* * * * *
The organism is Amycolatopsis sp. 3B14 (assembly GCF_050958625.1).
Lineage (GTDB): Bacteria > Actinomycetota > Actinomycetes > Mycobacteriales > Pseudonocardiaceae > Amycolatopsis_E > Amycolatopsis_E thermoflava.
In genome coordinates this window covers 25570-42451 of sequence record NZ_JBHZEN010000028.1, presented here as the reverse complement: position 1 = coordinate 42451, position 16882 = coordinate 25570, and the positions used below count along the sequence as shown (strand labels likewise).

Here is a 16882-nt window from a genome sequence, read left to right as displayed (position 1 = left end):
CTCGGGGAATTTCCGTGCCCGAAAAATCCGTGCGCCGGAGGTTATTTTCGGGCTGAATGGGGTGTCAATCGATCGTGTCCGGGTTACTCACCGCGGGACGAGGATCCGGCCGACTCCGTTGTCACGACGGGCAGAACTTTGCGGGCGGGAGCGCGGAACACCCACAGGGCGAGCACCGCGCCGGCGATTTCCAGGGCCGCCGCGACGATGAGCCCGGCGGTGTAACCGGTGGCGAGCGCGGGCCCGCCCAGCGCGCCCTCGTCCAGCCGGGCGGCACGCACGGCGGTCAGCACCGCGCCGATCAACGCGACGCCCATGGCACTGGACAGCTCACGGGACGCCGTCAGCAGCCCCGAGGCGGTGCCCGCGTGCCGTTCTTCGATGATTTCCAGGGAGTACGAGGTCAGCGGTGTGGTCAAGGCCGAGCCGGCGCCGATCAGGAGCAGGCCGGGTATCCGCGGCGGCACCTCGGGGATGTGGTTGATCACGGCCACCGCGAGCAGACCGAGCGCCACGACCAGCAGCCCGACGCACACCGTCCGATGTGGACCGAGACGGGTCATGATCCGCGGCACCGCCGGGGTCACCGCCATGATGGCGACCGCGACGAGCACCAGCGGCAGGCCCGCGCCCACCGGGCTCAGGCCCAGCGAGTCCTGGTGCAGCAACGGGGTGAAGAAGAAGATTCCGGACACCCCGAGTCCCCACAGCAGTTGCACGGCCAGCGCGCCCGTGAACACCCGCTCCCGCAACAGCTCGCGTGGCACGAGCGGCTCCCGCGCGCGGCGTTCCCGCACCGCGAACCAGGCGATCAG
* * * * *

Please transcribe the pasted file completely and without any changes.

The organism is Amycolatopsis sp. 3B14 (assembly GCF_050958625.1).
Lineage (GTDB): Bacteria > Actinomycetota > Actinomycetes > Mycobacteriales > Pseudonocardiaceae > Amycolatopsis_E > Amycolatopsis_E thermoflava.
In genome coordinates this window covers 25570-42451 of sequence record NZ_JBHZEN010000028.1, presented here as the reverse complement: position 1 = coordinate 42451, position 16882 = coordinate 25570, and the positions used below count along the sequence as shown (strand labels likewise).

Here is a 16882-nt window from a genome sequence, read left to right as displayed (position 1 = left end):
CTCGGGGAATTTCCGTGCCCGAAAAATCCGTGCGCCGGAGGTTATTTTCGGGCTGAATGGGGTGTCAATCGATCGTGTCCGGGTTACTCACCGCGGGACGAGGATCCGGCCGACTCCGTTGTCACGACGGGCAGAACTTTGCGGGCGGGAGCGCGGAACACCCACAGGGCGAGCACCGCGCCGGCGATTTCCAGGGCCGCCGCGACGATGAGCCCGGCGGTGTAACCGGTGGCGAGCGCGGGCCCGCCCAGCGCGCCCTCGTCCAGCCGGGCGGCACGCACGGCGGTCAGCACCGCGCCGATCAACGCGACGCCCATGGCACTGGACAGCTCACGGGACGCCGTCAGCAGCCCCGAGGCGGTGCCCGCGTGCCGTTCTTCGATGATTTCCAGGGAGTACGAGGTCAGCGGTGTGGTCAAGGCCGAGCCGGCGCCGATCAGGAGCAGGCCGGGTATCCGCGGCGGCACCTCGGGGATGTGGTTGATCACGGCCACCGCGAGCAGACCGAGCGCCACGACCAGCAGCCCGACGCACACCGTCCGATGTGGACCGAGACGGGTCATGATCCGCGGCACCGCCGGGGTCACCGCCATGATGGCGACCGCGACGAGCACCAGCGGCAGGCCCGCGCCCACCGGGCTCAGGCCCAGCGAGTCCTGGTGCAGCAACGGGGTGAAGAAGAAGATTCCGGACACCCCGAGTCCCCACAGCAGTTGCACGGCCAGCGCGCCCGTGAACACCCGCTCCCGCAACAGCTCGCGTGGCACGAGCGGCTCCCGCGCGCGGCGTTCCCGCACCGCGAACCAGGCGATCAG